Jun 01,2007 00:00
Early to bed and early to rise gets Jack and Jill to the two-car-per-green on-ramp every morning. Accelerate, merge, get in the flow and hope nobody screws up or everybody will be late for work.
Most days it seems a miracle when traffic flows. And on the days it doesn't, there is reassurance in driving a big Volvo.
Beneath its contemporary styling, the S80 is still Volvo's flagship of safety, including an optional camera system that warns of vehicles possibly in the driver's blind spot. And there's still plenty of Swedish common-sense function, including one of the most practical trunk features offered today.
The entry level S80, 3.2-liter six-cylinder has a starting price of $39,400. The V-8 starts at $48,045 and adds equipment such as an electric parking brake, dual exhaust, watch-dial instrumentation and interior air-quality sensor. Oddly, rain-sensing wipers, heated seats and front and rear park assist cost extra.
Later this year, Volvo will add an S80 T6 model with a turbocharged, 285-hp, 3.0-liter, in-line six-cylinder with all-wheel drive.
"The engine has been programmed to provide the highest possible performance with the lowest possible fuel consumption and exhaust emissions," Volvo says.
If you aren't interested in high performance, the standard six-cylinder model has all of the important luxury and convenience features included with the V-8 model. The test car was $43,985 with options and included a navigation system for $2,120, which is pricey for not including a backup camera.
Among the car's safety features are:
- Four grades of steel in the body for "predictable crash energy absorption."
- Four-wheel "Ready Alert Brakes." Large, 12.4-inch discs integrate anti-lock braking with hydraulic brake assist and fading brake support.
- Adaptive cruise control with collision warning, $1,495, uses a radar sensor in the grille to measure the distance to vehicles ahead. The computer adjusts throttle and brakes to keep a set distance.
The system proves itself when a vehicle cuts suddenly in front of your vehicle. Just hope the driver behind is as quick at the brake as Volvo's computerized responses.
And be ready, the collision-warning alerts can scare your hands off the wheel. When the system sees your car overtaking a slow-moving vehicle in your lane, a red light flashes in the head-up display of the windshield and is joined by a nuclear-alert tone. The system can be turned off and the sensitivity to alerts changed in the menu system.
- Blind Spot Information System (BLIS), $595. Cameras at the base of the outside mirrors detect vehicles that might be in a blind spot and flash a light to the driver.
The flash of orange light at the base of the mirrors helped remind me to keep checking my mirrors, a good prompt for all drivers. The cameras could be particularly useful to help stay alert for motorcycles - as long as the driver doesn't tune out the flashes and as long as the motorcyclist drives consistently.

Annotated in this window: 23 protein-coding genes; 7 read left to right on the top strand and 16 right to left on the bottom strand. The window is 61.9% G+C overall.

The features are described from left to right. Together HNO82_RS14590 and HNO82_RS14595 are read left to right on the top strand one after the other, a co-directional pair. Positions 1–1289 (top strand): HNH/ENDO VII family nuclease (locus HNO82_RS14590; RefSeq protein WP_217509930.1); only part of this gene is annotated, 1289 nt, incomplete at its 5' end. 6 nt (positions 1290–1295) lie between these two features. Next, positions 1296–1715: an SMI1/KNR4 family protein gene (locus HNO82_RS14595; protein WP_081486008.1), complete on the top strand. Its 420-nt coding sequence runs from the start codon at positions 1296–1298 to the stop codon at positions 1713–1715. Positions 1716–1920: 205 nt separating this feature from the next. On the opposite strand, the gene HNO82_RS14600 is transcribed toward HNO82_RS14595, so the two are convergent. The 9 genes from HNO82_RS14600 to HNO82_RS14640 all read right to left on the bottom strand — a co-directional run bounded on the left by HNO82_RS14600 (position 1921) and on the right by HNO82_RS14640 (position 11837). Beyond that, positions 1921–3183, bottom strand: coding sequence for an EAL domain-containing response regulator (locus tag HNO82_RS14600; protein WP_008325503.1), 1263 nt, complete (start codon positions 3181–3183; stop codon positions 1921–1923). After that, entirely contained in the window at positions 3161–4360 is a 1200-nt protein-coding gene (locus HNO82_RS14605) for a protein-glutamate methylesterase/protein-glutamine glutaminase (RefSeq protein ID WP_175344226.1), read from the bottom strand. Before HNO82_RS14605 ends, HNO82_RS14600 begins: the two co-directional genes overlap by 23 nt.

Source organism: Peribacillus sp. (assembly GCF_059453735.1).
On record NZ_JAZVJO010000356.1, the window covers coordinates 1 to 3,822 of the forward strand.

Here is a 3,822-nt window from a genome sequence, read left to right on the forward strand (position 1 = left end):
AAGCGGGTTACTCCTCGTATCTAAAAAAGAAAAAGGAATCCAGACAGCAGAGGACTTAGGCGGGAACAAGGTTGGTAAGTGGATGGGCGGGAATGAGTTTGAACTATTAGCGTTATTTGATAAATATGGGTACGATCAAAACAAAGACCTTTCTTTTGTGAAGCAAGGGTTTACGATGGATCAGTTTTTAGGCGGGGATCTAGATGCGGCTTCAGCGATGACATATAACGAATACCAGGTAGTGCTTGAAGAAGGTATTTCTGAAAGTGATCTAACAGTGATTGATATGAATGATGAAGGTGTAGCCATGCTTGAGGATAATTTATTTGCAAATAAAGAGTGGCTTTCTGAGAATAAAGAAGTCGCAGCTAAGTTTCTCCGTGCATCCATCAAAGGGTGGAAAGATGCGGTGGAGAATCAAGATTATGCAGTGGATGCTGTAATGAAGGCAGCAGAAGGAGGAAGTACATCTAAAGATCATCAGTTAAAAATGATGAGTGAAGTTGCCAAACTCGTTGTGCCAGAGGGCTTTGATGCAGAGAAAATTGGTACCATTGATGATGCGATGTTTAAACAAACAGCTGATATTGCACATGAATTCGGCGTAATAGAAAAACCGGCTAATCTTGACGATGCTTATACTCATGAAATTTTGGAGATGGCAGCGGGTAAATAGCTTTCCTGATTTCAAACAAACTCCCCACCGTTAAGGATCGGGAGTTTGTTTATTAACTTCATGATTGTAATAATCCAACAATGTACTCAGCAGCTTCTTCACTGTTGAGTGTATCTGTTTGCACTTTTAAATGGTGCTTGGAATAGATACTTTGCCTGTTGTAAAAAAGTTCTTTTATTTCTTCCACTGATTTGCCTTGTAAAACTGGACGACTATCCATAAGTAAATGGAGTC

The Volvo S80 is well-equipped to compete in this entry-luxury segment, but I found extreme driving differences between the six-cylinder and the V-8 models.
I enjoyed driving the V-8. I appreciated the six-cylinder car for its level of features and the safety cage. It is not a sport sedan, nor does it have to be - but it doesn't have to be dull, either.
There's plenty of power from the six-cylinder, but shifts from the six-speed Geartronic automatic were lumpy, not refined. And not so in the V-8, which also uses a six-speed Geartronic.
Throttle, steering and brake response are balanced, but ride quality is floaty - an engineering dilemma when a suspension is tuned for comfort and sportiness.
Road harshness is isolated from the cabin and there's plenty of soundproofing. But over-the-shoulder glances are slowed by the arc of the roof line. Front headroom is 37.8 inches with the standard power glass moonroof.
Curb appeal is enhanced by opting for the 18-inch tires and wheels, which are a $1,495 beauty treatment. But the standard 17-inch tires appear to be too small for the car's body.
Volvo is masterful at ergonomics and the packaging of controls and switches. The center of the instrument panel is not overwhelmed with tiers of buttons - ahem, Audi and Acura. There is a computerized menu for vehicle controls, but frequently used controls have a direct-access button or dial.
Standard features include soft leather, "real wood" trim and keyless starting, which uses a push-button ignition and unlocking/locking without having the remote in hand. The eight-speaker, six-CD audio system with digital audio input is strong and clear enough that most buyers could pass on the 650-watt, 12-speaker audio upgrade option for $1,550.
The back seat is accommodating for three passengers because of the low exhaust tunnel, which allows more foot room on either side. Even the center seat has a comfortable seat-back angle when many luxury-class sedans sacrifice that seat for more comfortable window seats.
The large trunk includes the nifty feature that allows the space to be walled off by raising the lid of the floor, which snaps into place. Hooks on the underside of the lid keep grocery bags in place. The shallow well corrals hold more bags, dirty sports gear or anything you'd rather not have trashing the attractively finished area.
The S80 is a tale of two cars. The six-cylinder makes a sensible, safe and functional choice for a family or business sedan. If you want verve and performance, try the V-8.
Copley News Service